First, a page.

We address fundamental questions about how genetics, physiology, behaviour and life history structure the interactions among organisms, the structure of their communities, the evolution of traits, and conservation.
Funding sources include NERC, BBSRC, Microsoft Research, The British Ecological Society, The Royal Society, The EU Marie Curie Programme, The Nuffield Foundation, and The University of Sheffield.
We partner with the World Parrot Trust, Chester Zoo and the Macaw Recovery Network.
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Food Webs -- We work on food web biology. We connect foraging biology and species interactions to explore the dynamics of species and the stability, structure and function of ecological communities.
-- We provided the first mechanistic explanation of what determines the connectance (the number of interactions) and structure of a food web.
-- We explore how optimal foraging and other traits underpin predictions about the dynamics and stability of communities facing multiple simulataneous threats.
-- We develop models to explore the dynamics of populations, communities/biodiversity and ecosystem function.
Key Food Web Papers
Clegg, T., Ali, M. and Beckerman, A.P. 2018 The impact of intraspecific variation on food web structure. Ecology (in review)
Thierry, A., O. L. Petchey, A. P. Beckerman, P. H. Warren, and R. J. Williams. (2011). The consequences of size dependent foraging for food web topology. Oikos 120:493-502.
Thierry, A., A. P. Beckerman, P. H. Warren, R. J. Williams, A. J. Cole, and O. L. Petchey. (2011). Adaptive foraging and the rewiring of size-structured food webs following extinctions. Basic and Applied Ecology 12:562-570.
Petchey, O. L., A. P. Beckerman, J. O. Riede, and P. H. Warren. (2008). Size, foraging, and food web structure. Proceedings of the National Academy of Sciences 105:4191-4196.
Beckerman, A. P., O. L. Petchey, and P. J. Morin. (2010). Adaptive foragers and community ecology: linking individuals to communities and ecosystems. Functional Ecology 24:1-6.
Beckerman, A. P., O. L. Petchey, and P. H. Warren. (2006). Foraging biology predicts food web complexity. Proceedings of the National Academy of Sciences of the United States of America 103:13745-13749.
Ecology, Evolution & Phenotypic Plasticity -- We work on predator-prey interactions and predator induced phenotypic plasticity. We use Daphnia pulex, several rotifer species and several algae species and their morphological defences as a model organism.
-- We examine the genetic, genomic and endocrine basis of predator induced phenotypic plasticity.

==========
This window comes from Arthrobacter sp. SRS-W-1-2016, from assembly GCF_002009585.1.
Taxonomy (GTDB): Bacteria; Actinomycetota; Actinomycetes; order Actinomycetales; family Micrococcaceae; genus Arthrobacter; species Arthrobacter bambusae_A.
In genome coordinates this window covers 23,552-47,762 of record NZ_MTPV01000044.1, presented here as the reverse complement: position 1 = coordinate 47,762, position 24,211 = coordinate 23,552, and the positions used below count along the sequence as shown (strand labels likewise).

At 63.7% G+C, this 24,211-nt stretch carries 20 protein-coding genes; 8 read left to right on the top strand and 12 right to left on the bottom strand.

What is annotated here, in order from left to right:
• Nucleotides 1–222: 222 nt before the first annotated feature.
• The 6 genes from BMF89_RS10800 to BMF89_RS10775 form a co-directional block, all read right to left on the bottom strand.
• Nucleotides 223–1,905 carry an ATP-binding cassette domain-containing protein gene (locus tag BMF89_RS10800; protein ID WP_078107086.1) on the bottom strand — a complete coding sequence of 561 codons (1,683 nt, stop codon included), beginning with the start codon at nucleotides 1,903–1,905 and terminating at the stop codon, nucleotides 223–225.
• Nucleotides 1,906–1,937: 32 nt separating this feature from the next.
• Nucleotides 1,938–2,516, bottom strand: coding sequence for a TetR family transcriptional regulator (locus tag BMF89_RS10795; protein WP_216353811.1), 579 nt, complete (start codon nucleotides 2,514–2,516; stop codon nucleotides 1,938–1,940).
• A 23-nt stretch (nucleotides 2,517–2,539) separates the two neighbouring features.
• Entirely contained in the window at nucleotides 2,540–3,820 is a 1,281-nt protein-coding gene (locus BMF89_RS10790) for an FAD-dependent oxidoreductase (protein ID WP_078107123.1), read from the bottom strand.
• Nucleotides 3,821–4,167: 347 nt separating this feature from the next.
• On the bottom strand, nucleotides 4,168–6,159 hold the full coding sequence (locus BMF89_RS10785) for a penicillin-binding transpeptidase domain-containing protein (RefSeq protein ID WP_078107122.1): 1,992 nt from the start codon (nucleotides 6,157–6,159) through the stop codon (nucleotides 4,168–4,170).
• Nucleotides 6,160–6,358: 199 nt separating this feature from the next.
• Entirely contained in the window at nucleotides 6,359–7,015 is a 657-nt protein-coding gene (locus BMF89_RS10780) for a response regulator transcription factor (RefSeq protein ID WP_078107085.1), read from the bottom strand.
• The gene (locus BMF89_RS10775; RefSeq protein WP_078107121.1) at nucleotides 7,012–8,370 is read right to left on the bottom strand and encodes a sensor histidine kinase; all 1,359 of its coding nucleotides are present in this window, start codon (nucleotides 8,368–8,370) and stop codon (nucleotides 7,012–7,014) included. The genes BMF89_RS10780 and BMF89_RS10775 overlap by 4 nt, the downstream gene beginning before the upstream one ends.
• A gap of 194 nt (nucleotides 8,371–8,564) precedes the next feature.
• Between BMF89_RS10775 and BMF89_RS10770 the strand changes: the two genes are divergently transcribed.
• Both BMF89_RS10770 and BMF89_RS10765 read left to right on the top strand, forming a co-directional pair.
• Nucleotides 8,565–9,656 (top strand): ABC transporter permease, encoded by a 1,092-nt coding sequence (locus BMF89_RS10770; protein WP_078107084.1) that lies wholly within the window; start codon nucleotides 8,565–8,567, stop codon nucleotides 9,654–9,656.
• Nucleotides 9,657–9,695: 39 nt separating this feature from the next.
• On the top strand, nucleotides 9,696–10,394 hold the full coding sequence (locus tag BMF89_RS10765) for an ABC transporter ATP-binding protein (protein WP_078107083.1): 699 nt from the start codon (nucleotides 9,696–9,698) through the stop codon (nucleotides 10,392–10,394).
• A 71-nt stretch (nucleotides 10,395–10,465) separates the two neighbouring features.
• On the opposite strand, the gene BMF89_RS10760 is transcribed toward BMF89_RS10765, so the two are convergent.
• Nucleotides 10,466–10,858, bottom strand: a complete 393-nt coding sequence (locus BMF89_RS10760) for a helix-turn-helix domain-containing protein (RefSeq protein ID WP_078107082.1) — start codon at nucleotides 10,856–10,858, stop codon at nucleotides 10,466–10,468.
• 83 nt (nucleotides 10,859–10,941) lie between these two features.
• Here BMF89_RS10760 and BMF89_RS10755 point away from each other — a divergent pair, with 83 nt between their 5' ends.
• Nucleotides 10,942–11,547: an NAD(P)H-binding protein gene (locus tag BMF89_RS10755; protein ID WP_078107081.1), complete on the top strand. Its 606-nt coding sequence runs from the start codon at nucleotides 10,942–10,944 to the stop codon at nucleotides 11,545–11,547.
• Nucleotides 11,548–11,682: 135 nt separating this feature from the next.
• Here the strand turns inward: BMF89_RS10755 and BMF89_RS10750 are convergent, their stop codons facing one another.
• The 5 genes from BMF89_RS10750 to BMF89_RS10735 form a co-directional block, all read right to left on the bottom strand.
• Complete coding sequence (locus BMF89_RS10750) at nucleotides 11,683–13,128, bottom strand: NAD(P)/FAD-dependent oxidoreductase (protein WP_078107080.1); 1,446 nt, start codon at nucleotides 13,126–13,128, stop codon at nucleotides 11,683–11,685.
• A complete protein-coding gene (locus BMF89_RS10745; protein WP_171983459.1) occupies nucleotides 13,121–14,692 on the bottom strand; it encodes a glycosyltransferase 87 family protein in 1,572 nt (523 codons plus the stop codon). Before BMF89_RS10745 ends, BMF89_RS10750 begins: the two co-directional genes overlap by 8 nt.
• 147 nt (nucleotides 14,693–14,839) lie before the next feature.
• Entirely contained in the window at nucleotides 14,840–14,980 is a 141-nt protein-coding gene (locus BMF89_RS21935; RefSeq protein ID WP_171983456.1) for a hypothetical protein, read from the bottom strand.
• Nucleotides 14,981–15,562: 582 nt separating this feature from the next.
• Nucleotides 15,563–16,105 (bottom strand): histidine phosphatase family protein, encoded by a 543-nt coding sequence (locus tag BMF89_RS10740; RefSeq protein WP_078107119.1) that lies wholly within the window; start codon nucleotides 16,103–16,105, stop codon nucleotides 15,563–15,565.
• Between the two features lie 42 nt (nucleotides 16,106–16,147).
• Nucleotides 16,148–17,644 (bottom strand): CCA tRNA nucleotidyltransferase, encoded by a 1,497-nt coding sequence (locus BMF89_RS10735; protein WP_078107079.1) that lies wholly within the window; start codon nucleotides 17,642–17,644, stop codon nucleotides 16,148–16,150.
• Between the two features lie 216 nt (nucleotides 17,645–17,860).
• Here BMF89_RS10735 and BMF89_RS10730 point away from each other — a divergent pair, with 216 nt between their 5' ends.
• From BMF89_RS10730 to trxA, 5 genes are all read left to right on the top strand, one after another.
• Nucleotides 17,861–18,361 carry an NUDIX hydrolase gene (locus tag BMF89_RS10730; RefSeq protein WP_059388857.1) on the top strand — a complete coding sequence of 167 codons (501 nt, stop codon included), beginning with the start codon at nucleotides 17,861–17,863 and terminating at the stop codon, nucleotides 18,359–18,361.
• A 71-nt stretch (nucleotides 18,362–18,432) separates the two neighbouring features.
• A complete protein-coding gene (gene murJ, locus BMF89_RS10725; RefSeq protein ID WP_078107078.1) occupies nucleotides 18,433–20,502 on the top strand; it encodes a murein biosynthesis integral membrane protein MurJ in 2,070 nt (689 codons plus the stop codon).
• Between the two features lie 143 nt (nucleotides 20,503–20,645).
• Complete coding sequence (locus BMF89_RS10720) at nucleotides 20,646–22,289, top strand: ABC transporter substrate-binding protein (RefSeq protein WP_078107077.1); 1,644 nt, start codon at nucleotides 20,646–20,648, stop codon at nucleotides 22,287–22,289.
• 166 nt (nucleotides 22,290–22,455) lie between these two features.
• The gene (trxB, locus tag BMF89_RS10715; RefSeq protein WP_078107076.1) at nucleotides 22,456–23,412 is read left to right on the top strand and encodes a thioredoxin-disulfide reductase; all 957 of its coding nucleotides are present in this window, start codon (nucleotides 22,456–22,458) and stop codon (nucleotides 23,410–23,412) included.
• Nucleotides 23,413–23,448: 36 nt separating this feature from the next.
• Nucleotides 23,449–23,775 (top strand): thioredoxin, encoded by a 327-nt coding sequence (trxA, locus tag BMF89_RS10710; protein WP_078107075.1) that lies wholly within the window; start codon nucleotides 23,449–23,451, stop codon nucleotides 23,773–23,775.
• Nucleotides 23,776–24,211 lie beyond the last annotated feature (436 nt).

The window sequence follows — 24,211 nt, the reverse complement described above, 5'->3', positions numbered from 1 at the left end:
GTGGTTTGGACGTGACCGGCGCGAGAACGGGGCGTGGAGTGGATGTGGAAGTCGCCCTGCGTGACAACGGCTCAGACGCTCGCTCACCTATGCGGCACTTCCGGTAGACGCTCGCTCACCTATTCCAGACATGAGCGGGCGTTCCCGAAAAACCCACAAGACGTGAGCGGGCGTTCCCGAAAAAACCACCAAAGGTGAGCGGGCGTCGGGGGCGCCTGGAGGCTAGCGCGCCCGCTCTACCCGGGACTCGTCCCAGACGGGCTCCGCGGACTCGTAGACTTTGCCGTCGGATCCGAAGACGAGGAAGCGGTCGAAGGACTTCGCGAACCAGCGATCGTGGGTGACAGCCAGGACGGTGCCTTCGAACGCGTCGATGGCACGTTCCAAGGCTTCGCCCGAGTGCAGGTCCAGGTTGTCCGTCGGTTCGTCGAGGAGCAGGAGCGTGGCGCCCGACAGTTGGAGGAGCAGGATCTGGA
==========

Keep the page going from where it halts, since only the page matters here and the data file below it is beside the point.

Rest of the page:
-- we have advanced our understanding of how to evaluate genetic and phenotypic trade-offs and detect local adaptation of traits and of plasticity in these traits.
-- we developed statistical tools to analyse the ecology and evolution of multivariate phenotypic plasticity.
-- We use our ideas to develop sustainable, ecology inspired solutions to engineering problems, including mitigation of eutrophication and production of low and high value algae based products.
Key Daphnia Papers
Reger, J. Lind, MI, Robinson*, M. Beckerman*, AP 2018 Predation drives local adaptation of phenotypic plasticity Nature Ecology & Evolutionvolume 2, 100–107 [*equal contribution] https://doi.org/10.1038/s41559-017-0373-6
Carter, MJ, Lind, MI, Hentley, W. Dennis, SR, Beckerman, AP 2017 Evolution of a predator-induced, non-linear reaction norm Proceedings of the Royal Society 284 20170859 DOI: 10.1098/rspb.2017.0859
Lind, M. I., K. Yarlett, J. Reger, M. J. Carter, and A. P. Beckerman. 2015. The alignment between phenotypic plasticity, the major axis of genetic variation and the response to selection. Proceedings of the Royal Society 282: 20151651. http://dx.doi.org/10.1098/rspb.2015.1651
Robinson, M. R., and A. P. Beckerman. 2013. Quantifying multivariate plasticity: genetic variation in resource acquisition drives plasticity in resource allocation to components of life history. Ecology Letters:281-290.
Dennis, S. D., G. A. LeBlanc, and A. P. Beckerman. 2014. Endocrine regulation of predator-induced phenotypic plasticity. Oecologia 176:625–635.
Key Algae Papers
Russo, D., Beckerman, A.P., Pandhal. J. 2017 Competitive growth experiments with a high-lipid Chlamydomonas reinhardtii mutant strain and its wild-type to predict industrial and ecological risks. AMB Express (Applied and Industrial Biotechnology) 7:10 DOI: 10.1186/s13568-016-0305-x
Roccuzzo, S., Beckerman, A.P. and Pandhal, J. 2016. The use of natural infochemicals for sustainable and efficient harvesting of microalgae for biotechnology: insights from a meta-analysis. Biotechnology Letters 38(12): 1983–1990 doi: 10.1007/s10529-016-2192-2
Russo, D. Beckerman, AP, Couto, N., Pandhal,J. 2016. A metaproteomic analysis of the response of a freshwater microbial community under nutrient enrichment. Frontiers in Microbiology 7 1172 (doi: 10.3389/fmicb.2016.01172
Parrots and Conservation Biology-- We work on parrots, linking their demography to socioeconomic constraints and trade-offs that influence their management as endangered species.
We have long term collaborations with the World Parrot Trust centred on biological and social science research into what makes parrot conservation work. We work in Bonaire on Yellow Shouldered Amazons, in Costa Rica on McCaws and theoretically on the demography and economics of parrots.
Key Conservation Papers
Roberts M.H., Martin R.O., Beckerman A.P. & Williams S.R. 2014. Occupation rates of artificial and restored natural nest cavities by yellow-shouldered Amazons Amazona barbadensis on Bonaire, Caribbean Netherlands. Conservation Evidence, 11, 39-42.
Beckerman, A. P., M. Boots, and K. J. Gaston. (2007). Urban bird declines and the fear of cats. Animal Conservation 10:320-325.
Graham, K., A. P. Beckerman, and S. Thirgood. (2005). Human-predator-prey conflicts: ecological correlates, prey losses and patterns of management. Biological Conservation 122:159-171.